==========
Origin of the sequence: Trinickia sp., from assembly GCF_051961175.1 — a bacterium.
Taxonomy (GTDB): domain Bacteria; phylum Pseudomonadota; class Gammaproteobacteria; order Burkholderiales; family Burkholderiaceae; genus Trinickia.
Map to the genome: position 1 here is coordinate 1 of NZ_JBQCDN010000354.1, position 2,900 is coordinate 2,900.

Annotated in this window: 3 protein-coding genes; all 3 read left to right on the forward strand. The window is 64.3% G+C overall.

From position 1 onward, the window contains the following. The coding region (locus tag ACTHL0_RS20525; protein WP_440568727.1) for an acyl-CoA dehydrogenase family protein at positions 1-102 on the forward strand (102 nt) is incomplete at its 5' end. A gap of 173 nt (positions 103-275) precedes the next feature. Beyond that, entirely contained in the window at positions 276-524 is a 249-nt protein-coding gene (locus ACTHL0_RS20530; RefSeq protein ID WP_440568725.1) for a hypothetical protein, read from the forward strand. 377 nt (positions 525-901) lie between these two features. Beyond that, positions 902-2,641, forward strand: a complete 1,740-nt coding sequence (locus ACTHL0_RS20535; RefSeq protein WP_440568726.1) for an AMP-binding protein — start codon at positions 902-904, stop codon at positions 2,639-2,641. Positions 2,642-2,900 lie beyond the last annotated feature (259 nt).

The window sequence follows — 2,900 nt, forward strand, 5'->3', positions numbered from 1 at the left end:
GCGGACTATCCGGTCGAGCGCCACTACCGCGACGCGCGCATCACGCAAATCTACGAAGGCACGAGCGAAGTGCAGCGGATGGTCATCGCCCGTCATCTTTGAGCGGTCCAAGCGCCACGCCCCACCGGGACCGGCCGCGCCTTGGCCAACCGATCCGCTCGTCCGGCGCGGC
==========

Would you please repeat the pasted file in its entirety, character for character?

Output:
Origin of the sequence: Trinickia sp., from assembly GCF_051961175.1 — a bacterium.
Taxonomy (GTDB): domain Bacteria; phylum Pseudomonadota; class Gammaproteobacteria; order Burkholderiales; family Burkholderiaceae; genus Trinickia.
Map to the genome: position 1 here is coordinate 1 of NZ_JBQCDN010000354.1, position 2,900 is coordinate 2,900.

Annotated in this window: 3 protein-coding genes; all 3 read left to right on the forward strand. The window is 64.3% G+C overall.

From position 1 onward, the window contains the following. The coding region (locus tag ACTHL0_RS20525; protein WP_440568727.1) for an acyl-CoA dehydrogenase family protein at positions 1-102 on the forward strand (102 nt) is incomplete at its 5' end. A gap of 173 nt (positions 103-275) precedes the next feature. Beyond that, entirely contained in the window at positions 276-524 is a 249-nt protein-coding gene (locus ACTHL0_RS20530; RefSeq protein ID WP_440568725.1) for a hypothetical protein, read from the forward strand. 377 nt (positions 525-901) lie between these two features. Beyond that, positions 902-2,641, forward strand: a complete 1,740-nt coding sequence (locus ACTHL0_RS20535; RefSeq protein WP_440568726.1) for an AMP-binding protein — start codon at positions 902-904, stop codon at positions 2,639-2,641. Positions 2,642-2,900 lie beyond the last annotated feature (259 nt).

The window sequence follows — 2,900 nt, forward strand, 5'->3', positions numbered from 1 at the left end:
GCGGACTATCCGGTCGAGCGCCACTACCGCGACGCGCGCATCACGCAAATCTACGAAGGCACGAGCGAAGTGCAGCGGATGGTCATCGCCCGTCATCTTTGAGCGGTCCAAGCGCCACGCCCCACCGGGACCGGCCGCGCCTTGGCCAACCGATCCGCTCGTCCGGCGCGGC